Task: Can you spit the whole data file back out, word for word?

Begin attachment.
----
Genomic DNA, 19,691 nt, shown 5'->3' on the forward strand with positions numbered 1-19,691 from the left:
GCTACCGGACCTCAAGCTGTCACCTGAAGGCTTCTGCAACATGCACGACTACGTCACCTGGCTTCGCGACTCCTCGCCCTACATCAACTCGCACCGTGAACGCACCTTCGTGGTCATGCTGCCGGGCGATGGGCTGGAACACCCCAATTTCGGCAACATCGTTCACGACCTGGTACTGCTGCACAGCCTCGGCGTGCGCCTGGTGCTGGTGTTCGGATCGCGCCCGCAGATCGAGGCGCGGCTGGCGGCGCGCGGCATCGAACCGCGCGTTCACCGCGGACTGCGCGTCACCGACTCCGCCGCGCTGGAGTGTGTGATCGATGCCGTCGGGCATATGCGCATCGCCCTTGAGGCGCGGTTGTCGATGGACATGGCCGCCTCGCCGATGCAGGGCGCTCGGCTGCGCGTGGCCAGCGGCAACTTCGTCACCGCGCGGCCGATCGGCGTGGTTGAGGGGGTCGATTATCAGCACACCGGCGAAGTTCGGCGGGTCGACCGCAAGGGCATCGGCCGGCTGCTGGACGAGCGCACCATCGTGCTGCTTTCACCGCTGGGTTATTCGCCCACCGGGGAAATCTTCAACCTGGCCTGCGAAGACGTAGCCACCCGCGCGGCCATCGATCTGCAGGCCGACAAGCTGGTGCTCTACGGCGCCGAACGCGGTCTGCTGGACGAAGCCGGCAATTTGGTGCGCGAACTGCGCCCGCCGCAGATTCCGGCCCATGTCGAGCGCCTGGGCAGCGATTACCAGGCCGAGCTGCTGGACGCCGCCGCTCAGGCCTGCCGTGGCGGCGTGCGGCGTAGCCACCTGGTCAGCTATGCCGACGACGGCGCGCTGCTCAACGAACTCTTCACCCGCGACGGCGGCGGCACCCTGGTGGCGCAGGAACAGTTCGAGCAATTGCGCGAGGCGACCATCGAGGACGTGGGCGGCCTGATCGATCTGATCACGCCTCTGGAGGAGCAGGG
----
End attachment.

Genomic DNA, 19,691 nt, shown 5'->3' on the forward strand with positions numbered 1-19,691 from the left:
GCTACCGGACCTCAAGCTGTCACCTGAAGGCTTCTGCAACATGCACGACTACGTCACCTGGCTTCGCGACTCCTCGCCCTACATCAACTCGCACCGTGAACGCACCTTCGTGGTCATGCTGCCGGGCGATGGGCTGGAACACCCCAATTTCGGCAACATCGTTCACGACCTGGTACTGCTGCACAGCCTCGGCGTGCGCCTGGTGCTGGTGTTCGGATCGCGCCCGCAGATCGAGGCGCGGCTGGCGGCGCGCGGCATCGAACCGCGCGTTCACCGCGGACTGCGCGTCACCGACTCCGCCGCGCTGGAGTGTGTGATCGATGCCGTCGGGCATATGCGCATCGCCCTTGAGGCGCGGTTGTCGATGGACATGGCCGCCTCGCCGATGCAGGGCGCTCGGCTGCGCGTGGCCAGCGGCAACTTCGTCACCGCGCGGCCGATCGGCGTGGTTGAGGGGGTCGATTATCAGCACACCGGCGAAGTTCGGCGGGTCGACCGCAAGGGCATCGGCCGGCTGCTGGACGAGCGCACCATCGTGCTGCTTTCACCGCTGGGTTATTCGCCCACCGGGGAAATCTTCAACCTGGCCTGCGAAGACGTAGCCACCCGCGCGGCCATCGATCTGCAGGCCGACAAGCTGGTGCTCTACGGCGCCGAACGCGGTCTGCTGGACGAAGCCGGCAATTTGGTGCGCGAACTGCGCCCGCCGCAGATTCCGGCCCATGTCGAGCGCCTGGGCAGCGATTACCAGGCCGAGCTGCTGGACGCCGCCGCTCAGGCCTGCCGTGGCGGCGTGCGGCGTAGCCACCTGGTCAGCTATGCCGACGACGGCGCGCTGCTCAACGAACTCTTCACCCGCGACGGCGGCGGCACCCTGGTGGCGCAGGAACAGTTCGAGCAATTGCGCGAGGCGACCATCGAGGACGTGGGCGGCCTGATCGATCTGATCACGCCTCTGGAGGAGCAGGG